Wednesday, 9 May 2012

A Line of Deathless Kings (Citalopram)

A quick caveat: this is by necessity a very personal post, about my own personal experience. It should in no way be imagined that I wish to speak for all people affected by the issues I describe below, and I welcome anyone who's experiences are similar or completely different to share it, as the more we talk the more we understand.

In December last year I started on a course of Citalopram which is due to finish up around the beginning of June, although that's going to be reviewed by me and my doctor. I have mixed feelings about the next stage, but I'll come to them later. Citalopram is an anti-depressant and an anti-anxiety drug, one of several in the new(ish) class of SSRI antidepressants, which work - unscientifically speaking - by giving a sort of cushion to stop you going under, rather than by quashing all feeling whatsoever. Citalopram is a remarkably common drug, it seems. You probably know someone (apart from me, that is) who is taking it, even if you don't know that they are taking it, but chances also are that you don't know all that much about it.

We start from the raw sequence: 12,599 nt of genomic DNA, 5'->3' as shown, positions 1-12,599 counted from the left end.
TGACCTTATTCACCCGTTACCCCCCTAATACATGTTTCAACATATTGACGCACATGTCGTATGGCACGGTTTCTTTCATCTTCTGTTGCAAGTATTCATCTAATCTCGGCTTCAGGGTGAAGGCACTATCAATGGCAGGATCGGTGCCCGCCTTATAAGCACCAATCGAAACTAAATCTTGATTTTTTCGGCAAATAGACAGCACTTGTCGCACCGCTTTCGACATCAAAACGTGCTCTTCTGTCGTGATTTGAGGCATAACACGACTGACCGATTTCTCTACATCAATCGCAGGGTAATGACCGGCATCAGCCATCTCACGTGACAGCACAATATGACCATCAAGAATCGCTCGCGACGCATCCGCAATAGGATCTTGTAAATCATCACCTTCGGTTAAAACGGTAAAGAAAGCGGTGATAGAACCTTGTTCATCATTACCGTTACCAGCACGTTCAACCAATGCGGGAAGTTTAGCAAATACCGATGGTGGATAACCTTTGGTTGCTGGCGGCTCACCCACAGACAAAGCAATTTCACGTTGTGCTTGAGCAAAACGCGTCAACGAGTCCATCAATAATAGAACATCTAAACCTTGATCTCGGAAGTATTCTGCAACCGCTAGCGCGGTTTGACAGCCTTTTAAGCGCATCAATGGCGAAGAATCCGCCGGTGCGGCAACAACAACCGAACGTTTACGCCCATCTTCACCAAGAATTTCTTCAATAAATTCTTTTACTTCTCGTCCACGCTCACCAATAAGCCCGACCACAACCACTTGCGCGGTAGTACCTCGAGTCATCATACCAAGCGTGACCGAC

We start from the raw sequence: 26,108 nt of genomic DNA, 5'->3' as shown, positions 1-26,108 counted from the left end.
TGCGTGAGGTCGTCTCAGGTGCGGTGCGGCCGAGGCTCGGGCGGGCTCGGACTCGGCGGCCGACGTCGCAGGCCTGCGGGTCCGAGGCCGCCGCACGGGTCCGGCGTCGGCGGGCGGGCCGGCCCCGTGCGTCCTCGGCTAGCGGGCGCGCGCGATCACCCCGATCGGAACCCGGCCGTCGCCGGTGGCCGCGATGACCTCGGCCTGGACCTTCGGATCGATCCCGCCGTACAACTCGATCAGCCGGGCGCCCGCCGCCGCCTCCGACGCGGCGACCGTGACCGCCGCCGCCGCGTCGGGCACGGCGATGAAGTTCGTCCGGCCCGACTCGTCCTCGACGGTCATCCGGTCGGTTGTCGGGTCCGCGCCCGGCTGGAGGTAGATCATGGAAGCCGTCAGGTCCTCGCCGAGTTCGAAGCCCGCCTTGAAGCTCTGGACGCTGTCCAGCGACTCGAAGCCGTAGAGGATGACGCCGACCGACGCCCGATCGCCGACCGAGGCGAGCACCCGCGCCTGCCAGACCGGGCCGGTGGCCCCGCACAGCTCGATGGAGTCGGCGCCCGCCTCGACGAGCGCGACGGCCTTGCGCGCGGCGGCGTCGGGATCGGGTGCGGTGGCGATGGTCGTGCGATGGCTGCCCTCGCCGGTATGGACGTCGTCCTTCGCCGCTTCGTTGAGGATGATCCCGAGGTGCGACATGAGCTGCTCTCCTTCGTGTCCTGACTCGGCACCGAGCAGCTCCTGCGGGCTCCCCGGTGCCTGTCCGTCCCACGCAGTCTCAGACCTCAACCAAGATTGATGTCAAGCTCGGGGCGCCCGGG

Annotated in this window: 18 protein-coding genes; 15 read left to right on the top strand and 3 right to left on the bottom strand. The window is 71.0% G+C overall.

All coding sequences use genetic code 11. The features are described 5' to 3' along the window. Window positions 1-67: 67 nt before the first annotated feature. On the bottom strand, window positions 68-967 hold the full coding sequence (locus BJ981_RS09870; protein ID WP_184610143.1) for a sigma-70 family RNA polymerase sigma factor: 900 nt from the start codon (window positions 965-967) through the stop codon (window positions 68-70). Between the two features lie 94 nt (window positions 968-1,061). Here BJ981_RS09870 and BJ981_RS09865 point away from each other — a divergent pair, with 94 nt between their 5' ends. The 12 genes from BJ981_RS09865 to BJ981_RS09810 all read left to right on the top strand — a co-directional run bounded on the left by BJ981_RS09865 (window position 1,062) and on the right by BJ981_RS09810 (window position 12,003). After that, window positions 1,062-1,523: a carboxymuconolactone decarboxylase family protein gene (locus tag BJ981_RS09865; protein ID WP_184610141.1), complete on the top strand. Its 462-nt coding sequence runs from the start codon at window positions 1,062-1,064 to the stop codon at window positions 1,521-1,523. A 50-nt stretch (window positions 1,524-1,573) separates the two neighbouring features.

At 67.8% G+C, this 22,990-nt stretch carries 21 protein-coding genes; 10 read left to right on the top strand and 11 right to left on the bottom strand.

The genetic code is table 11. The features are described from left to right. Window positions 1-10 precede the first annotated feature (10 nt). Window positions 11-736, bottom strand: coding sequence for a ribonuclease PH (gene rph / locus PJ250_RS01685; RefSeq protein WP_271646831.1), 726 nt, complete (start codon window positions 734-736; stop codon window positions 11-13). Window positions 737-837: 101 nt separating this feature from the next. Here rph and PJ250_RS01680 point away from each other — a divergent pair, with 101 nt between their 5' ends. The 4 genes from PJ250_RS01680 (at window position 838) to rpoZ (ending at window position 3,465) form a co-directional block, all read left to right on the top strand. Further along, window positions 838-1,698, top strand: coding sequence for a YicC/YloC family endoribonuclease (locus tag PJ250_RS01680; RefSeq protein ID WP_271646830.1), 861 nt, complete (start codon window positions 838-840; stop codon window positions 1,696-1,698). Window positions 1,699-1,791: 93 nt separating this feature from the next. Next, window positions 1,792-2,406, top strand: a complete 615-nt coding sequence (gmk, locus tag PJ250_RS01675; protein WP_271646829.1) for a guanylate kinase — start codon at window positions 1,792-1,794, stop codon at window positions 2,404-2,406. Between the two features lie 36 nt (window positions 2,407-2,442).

I have been depressed probably for most of my life - it is hard really to pinpoint where it starts because it is hard to pinpoint when you understand that other people don't feel the way that you feel about things, that your responses are not normal as such. I wasn't really aware of depression as a way of explaining how I felt until I was a teenager. I've been lucky in that for long periods of time I've been perfectly able to cope with it; only occasionally have I found myself in need of outside help.